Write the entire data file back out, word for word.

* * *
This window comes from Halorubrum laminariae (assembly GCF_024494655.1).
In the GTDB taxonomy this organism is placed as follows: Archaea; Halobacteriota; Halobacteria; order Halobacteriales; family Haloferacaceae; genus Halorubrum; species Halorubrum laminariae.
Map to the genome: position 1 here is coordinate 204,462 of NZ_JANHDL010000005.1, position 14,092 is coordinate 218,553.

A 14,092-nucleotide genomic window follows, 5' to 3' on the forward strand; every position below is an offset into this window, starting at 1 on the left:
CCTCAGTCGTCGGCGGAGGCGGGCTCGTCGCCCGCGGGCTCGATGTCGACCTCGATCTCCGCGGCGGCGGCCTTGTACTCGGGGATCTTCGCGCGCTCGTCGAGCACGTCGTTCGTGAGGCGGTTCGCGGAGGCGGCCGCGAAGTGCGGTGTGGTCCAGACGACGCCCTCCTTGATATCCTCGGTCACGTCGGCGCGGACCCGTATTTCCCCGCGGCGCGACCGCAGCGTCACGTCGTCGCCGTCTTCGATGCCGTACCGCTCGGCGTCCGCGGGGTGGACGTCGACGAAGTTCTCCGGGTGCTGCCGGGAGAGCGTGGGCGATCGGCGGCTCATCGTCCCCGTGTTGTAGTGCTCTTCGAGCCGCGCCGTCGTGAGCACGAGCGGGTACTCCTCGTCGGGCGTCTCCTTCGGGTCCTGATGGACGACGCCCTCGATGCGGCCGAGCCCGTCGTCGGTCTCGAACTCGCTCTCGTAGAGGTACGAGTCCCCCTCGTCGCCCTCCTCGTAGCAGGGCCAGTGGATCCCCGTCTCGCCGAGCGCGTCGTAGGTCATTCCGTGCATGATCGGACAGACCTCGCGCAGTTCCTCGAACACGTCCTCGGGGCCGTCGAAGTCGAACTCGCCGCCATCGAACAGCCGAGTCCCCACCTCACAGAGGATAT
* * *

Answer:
This window comes from Halorubrum laminariae (assembly GCF_024494655.1).
In the GTDB taxonomy this organism is placed as follows: Archaea; Halobacteriota; Halobacteria; order Halobacteriales; family Haloferacaceae; genus Halorubrum; species Halorubrum laminariae.
Map to the genome: position 1 here is coordinate 204,462 of NZ_JANHDL010000005.1, position 14,092 is coordinate 218,553.

A 14,092-nucleotide genomic window follows, 5' to 3' on the forward strand; every position below is an offset into this window, starting at 1 on the left:
CCTCAGTCGTCGGCGGAGGCGGGCTCGTCGCCCGCGGGCTCGATGTCGACCTCGATCTCCGCGGCGGCGGCCTTGTACTCGGGGATCTTCGCGCGCTCGTCGAGCACGTCGTTCGTGAGGCGGTTCGCGGAGGCGGCCGCGAAGTGCGGTGTGGTCCAGACGACGCCCTCCTTGATATCCTCGGTCACGTCGGCGCGGACCCGTATTTCCCCGCGGCGCGACCGCAGCGTCACGTCGTCGCCGTCTTCGATGCCGTACCGCTCGGCGTCCGCGGGGTGGACGTCGACGAAGTTCTCCGGGTGCTGCCGGGAGAGCGTGGGCGATCGGCGGCTCATCGTCCCCGTGTTGTAGTGCTCTTCGAGCCGCGCCGTCGTGAGCACGAGCGGGTACTCCTCGTCGGGCGTCTCCTTCGGGTCCTGATGGACGACGCCCTCGATGCGGCCGAGCCCGTCGTCGGTCTCGAACTCGCTCTCGTAGAGGTACGAGTCCCCCTCGTCGCCCTCCTCGTAGCAGGGCCAGTGGATCCCCGTCTCGCCGAGCGCGTCGTAGGTCATTCCGTGCATGATCGGACAGACCTCGCGCAGTTCCTCGAACACGTCCTCGGGGCCGTCGAAGTCGAACTCGCCGCCATCGAACAGCCGAGTCCCCACCTCACAGAGGATAT